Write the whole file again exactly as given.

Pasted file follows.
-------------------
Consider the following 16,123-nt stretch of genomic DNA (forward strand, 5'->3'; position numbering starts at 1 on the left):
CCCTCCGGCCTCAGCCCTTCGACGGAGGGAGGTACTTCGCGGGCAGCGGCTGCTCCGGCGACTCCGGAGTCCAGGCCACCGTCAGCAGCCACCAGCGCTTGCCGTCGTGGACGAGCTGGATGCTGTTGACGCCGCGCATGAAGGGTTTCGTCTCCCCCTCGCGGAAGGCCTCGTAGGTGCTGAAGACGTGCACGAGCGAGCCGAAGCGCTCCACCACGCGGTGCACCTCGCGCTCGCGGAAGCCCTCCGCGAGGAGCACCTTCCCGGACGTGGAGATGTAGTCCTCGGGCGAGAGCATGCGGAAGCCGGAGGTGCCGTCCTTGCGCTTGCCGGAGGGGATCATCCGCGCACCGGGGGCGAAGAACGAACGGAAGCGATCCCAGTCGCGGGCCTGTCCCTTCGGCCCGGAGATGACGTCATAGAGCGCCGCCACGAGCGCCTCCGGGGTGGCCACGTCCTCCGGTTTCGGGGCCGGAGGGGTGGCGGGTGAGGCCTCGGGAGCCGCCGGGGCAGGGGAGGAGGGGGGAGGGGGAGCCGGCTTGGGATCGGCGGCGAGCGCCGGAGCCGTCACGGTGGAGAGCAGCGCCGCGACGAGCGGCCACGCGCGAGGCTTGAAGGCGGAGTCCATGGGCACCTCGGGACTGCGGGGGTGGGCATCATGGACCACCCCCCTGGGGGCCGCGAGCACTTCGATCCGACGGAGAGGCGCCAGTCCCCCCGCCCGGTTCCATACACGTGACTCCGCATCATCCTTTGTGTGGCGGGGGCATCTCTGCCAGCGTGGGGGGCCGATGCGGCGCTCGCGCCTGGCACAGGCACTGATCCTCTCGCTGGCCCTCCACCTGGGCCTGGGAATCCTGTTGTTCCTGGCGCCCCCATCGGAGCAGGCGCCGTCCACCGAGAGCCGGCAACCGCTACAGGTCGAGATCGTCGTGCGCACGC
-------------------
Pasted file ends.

Consider the following 16,123-nt stretch of genomic DNA (forward strand, 5'->3'; position numbering starts at 1 on the left):
CCCTCCGGCCTCAGCCCTTCGACGGAGGGAGGTACTTCGCGGGCAGCGGCTGCTCCGGCGACTCCGGAGTCCAGGCCACCGTCAGCAGCCACCAGCGCTTGCCGTCGTGGACGAGCTGGATGCTGTTGACGCCGCGCATGAAGGGTTTCGTCTCCCCCTCGCGGAAGGCCTCGTAGGTGCTGAAGACGTGCACGAGCGAGCCGAAGCGCTCCACCACGCGGTGCACCTCGCGCTCGCGGAAGCCCTCCGCGAGGAGCACCTTCCCGGACGTGGAGATGTAGTCCTCGGGCGAGAGCATGCGGAAGCCGGAGGTGCCGTCCTTGCGCTTGCCGGAGGGGATCATCCGCGCACCGGGGGCGAAGAACGAACGGAAGCGATCCCAGTCGCGGGCCTGTCCCTTCGGCCCGGAGATGACGTCATAGAGCGCCGCCACGAGCGCCTCCGGGGTGGCCACGTCCTCCGGTTTCGGGGCCGGAGGGGTGGCGGGTGAGGCCTCGGGAGCCGCCGGGGCAGGGGAGGAGGGGGGAGGGGGAGCCGGCTTGGGATCGGCGGCGAGCGCCGGAGCCGTCACGGTGGAGAGCAGCGCCGCGACGAGCGGCCACGCGCGAGGCTTGAAGGCGGAGTCCATGGGCACCTCGGGACTGCGGGGGTGGGCATCATGGACCACCCCCCTGGGGGCCGCGAGCACTTCGATCCGACGGAGAGGCGCCAGTCCCCCCGCCCGGTTCCATACACGTGACTCCGCATCATCCTTTGTGTGGCGGGGGCATCTCTGCCAGCGTGGGGGGCCGATGCGGCGCTCGCGCCTGGCACAGGCACTGATCCTCTCGCTGGCCCTCCACCTGGGCCTGGGAATCCTGTTGTTCCTGGCGCCCCCATCGGAGCAGGCGCCGTCCACCGAGAGCCGGCAACCGCTACAGGTCGAGATCGTCGTGCGCACGC